Herb farming in North Dakota….. Numerous people have tried in the past and failed. It’s most likely because they didn’t understand the needs of herbs regarding germination temperature, moisture, pests and harvest.
By Marvin Baker
But there is a couple living near Esmond who have mastered the trade and are probably the only successful herb farmers in North Dakota today.
Holly and Barry Mawby have been at it for a number of years and have reached a success level that pays their bills and gets their products to various places around the state.
They do business as Gardendwellers Farm, and their herbs, in season, may be found in grocery stores in all the major cities as well as being available at the Grand Forks Farmers Market.
The Mawbys started their culinary herb business in 2002 at Churchs Ferry but soon moved to Esmond where they have more property and room to grow.
Following is a list of the herbs the Mawbys grow and market on a regular basis: Genovese Basil; Extrakta Sage; German Thyme; Winter Savory; Italian Triple Curled Parsley; Italian Flat Leaf Parsley; Rosemary; Santo Cilantro; Mrs. Burns’ Lemon Basil; Lemon Balm; Dill Leaf; Purly Chives; Spearmint; Fennel Leaf; Zaatar Marjarom; Greek Oregano; Italian Oregano; Peppermint; Tarragon and Stevia.
The Mawbys price their produce at between $14 and $16 a pound. It’s unclear what the yields are or how many pounds they might sell annually, but it’s clear the crops take up plenty of space and need special care while growing.
If you need any of the above mentioned products, be sure to look for Gardendwellers Farm on the label because you know as well as I do that fresh herbs, just like vegetables, are far better when they are fresh out of the field as opposed to sitting in a warehouse for an unlimited amount of time.
This is something that Holly Mawby has always wanted to do and is now 16 years into the venture. Early on, when they were experimenting with growing, they actually grew rhubarb, brought volunteers to their Churchs Ferry location and got busy with knives and machetes. It took a long time to harvest, and according to Holly, the return wasn’t so good vs. the labor. When they moved to Esmond, they gave up growing rhubarb commercially, even though many of the wineries in the state are always looking for rhubarb. They may keep some for their own purpose, but the business is herbs. When in nature, rhubarb is actually considered a vegetable even though people often call it fruit primarily because it is used in desserts, often with strawberries.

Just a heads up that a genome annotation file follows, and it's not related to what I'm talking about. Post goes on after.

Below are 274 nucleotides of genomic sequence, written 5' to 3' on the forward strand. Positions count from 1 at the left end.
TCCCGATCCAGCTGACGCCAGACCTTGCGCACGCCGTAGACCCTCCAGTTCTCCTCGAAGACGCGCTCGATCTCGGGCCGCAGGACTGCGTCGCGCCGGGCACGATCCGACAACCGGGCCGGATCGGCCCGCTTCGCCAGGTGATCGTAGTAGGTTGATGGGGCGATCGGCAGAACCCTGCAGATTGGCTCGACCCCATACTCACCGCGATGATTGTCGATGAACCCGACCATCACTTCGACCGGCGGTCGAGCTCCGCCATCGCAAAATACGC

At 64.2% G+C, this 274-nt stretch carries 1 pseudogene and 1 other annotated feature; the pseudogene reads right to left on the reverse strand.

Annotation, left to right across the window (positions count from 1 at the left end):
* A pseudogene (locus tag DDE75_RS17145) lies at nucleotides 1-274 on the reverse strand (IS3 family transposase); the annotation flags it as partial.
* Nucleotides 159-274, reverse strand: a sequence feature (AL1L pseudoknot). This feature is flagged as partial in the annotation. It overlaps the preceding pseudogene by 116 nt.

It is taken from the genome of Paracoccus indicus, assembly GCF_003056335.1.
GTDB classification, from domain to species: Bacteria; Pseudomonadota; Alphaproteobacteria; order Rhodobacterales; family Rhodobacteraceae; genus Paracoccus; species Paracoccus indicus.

The Mawbys grow the bulk of their herbs, especially the more valuable ones, “indoors” in a high tunnel, sometimes called a hoop house. The biggest advantage is it shelters the plants from the wind, and we all know the wind will destroy anything in its path in North Dakota. The high tunnel is heated so the seeds get a jump on germination in the spring and grow well beyond the first frost date in the fall.
The Mawbys use the proper refrigeration to keep the clipped herbs fresh in cold storage for several weeks beyond the growing season. They’ve said they run out of fresh herbs about Christmas time.
Three months later, they start it all over again so they can keep their clientele and build new customers into their portfolio.
Growing, harvesting and delivering herbs is Barry’s full-time job. Holly, a former teacher from Devils Lake, is also the executive director of the Entrepreneurial Center for Horticulture at Dakota College in Bottineau and is also a master gardener.
That gives her an “in” when it comes to the finicky habits of herbs throughout the growing season. Although the center is mostly about vegetables and fruits, Holly’s knowledge of general growing practices, as well as her expertise in growing herbs, has helped build the reputation of Gardendwellers Farm across the state and parts of Minnesota.
As was mentioned at the top, others have tried. In fact, some have tried to grow one or two herbs on a large, commercial operation and have failed.
Others have tried numerous herbs, throwing the seeds into the ground expecting them to grow when the ground temperature is too cold or too dry.
It doesn’t work that way, and this is perhaps why Holly and Barry Mawby are so successful. They know. You reap what you sow!